How do you see the role of general internal medicine in the future?
Akbar Panju: I think I can talk about Canadian general internal medicine and the future is very bright, as I alluded to earlier on [see Evolution of general internal medicine in Canada]. Our patients are getting older, have more diseases, they need a physician who has all the tools, knowledge, and expertise in multiple disciplines of medicine at a very high level. One physician can provide multiple treatments. As somebody has told me recently, if patients do not go through a general internist, they might require 5 subspecialists looking after them: somebody to look after their heart problem, somebody to look after their diabetes, somebody to look after their arthritis. A fully trained general internal medicine specialist can combine all those things, look after the patient, and provide very effective care.
The future is very bright for general internal medicine in Canada. Our trainees now are being trained, and I am in charge of training the general internal medicine as well. Then it is skill sets: for a subspecialist like a cardiologist, a gastroenterologist, they are so specialized, and for them to have the skill sets to provide complete general internal medicine care is becoming challenging, so they leave it to the general internist. I think we need subspecialists. There is a role for subspecialists. We need cardiac angiographers, we need people to do procedures, we need electrophysiology (EP) study people, we need gastroenterologists to do endoscopies. But an effective general internist can do a lot of the work and provide very effective care.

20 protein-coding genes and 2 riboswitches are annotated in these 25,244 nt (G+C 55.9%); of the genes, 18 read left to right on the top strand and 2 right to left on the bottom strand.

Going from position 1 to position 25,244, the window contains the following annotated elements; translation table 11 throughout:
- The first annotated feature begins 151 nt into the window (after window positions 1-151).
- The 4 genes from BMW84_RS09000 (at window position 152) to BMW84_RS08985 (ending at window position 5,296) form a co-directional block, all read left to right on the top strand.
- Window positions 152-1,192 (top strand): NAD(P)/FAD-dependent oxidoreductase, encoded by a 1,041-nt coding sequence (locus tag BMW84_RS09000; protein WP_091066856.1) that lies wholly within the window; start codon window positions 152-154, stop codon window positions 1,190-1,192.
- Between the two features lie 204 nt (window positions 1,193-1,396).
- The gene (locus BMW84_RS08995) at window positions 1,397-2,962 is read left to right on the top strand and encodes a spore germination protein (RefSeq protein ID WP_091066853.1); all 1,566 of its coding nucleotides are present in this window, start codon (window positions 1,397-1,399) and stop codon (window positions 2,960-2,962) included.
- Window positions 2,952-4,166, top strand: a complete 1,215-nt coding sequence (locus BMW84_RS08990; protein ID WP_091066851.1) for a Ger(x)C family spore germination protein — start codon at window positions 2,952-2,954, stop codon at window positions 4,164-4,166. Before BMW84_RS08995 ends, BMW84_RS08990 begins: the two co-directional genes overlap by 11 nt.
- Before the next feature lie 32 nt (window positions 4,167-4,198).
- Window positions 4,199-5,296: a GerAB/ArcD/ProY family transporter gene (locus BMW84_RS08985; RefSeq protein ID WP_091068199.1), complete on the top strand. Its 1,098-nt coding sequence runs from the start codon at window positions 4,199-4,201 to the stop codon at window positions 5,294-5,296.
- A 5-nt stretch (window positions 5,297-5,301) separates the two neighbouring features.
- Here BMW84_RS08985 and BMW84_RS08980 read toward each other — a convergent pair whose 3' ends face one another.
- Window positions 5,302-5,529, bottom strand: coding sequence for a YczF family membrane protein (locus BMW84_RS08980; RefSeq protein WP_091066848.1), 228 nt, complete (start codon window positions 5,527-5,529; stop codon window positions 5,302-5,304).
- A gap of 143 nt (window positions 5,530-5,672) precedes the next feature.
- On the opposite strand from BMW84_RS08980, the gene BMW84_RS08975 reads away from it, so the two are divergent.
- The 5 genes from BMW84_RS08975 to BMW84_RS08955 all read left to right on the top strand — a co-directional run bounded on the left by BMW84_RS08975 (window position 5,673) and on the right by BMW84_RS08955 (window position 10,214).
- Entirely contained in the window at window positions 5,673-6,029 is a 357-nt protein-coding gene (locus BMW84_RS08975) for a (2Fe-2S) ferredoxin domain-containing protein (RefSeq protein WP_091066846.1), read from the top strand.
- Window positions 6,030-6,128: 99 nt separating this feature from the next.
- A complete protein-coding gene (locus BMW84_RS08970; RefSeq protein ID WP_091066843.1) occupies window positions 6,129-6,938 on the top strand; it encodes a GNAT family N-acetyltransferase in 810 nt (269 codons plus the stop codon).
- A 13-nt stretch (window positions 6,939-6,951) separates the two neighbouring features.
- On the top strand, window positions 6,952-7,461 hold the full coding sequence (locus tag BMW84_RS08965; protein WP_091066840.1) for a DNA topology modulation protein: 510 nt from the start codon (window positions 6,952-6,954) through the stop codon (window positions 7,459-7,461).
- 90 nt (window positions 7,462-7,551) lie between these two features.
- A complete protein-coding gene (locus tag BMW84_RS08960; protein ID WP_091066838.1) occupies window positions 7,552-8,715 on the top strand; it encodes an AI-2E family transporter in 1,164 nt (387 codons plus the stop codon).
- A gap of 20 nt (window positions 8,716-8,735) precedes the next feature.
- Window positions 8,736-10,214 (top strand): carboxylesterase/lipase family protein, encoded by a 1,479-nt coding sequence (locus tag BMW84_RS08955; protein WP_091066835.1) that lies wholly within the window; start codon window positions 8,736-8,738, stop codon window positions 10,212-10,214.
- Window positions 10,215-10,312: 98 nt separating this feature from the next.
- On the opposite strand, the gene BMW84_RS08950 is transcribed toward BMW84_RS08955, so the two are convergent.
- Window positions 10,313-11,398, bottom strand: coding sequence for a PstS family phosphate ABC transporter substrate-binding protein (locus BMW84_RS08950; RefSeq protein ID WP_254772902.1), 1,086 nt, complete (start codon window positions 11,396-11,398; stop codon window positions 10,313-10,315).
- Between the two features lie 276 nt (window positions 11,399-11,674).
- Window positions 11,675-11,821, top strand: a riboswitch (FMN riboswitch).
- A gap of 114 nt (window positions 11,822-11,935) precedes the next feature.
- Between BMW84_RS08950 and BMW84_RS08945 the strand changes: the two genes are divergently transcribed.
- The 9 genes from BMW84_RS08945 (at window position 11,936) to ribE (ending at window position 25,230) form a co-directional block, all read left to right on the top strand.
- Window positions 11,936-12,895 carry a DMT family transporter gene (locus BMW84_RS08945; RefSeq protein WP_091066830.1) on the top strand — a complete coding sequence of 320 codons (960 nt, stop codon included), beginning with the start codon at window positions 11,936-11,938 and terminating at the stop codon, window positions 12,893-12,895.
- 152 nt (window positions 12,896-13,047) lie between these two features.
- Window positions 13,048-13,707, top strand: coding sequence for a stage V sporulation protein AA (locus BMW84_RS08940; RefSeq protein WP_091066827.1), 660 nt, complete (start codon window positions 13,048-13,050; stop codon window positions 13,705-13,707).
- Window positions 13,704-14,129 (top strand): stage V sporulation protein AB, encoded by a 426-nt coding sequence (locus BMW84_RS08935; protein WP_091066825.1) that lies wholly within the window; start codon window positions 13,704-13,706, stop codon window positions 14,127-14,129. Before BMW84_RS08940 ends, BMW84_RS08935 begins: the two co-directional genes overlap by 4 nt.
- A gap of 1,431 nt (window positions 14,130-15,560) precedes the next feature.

I am very happy that you asked about the future. The future for the next 50 years in my opinion is extremely bright for general internal medicine.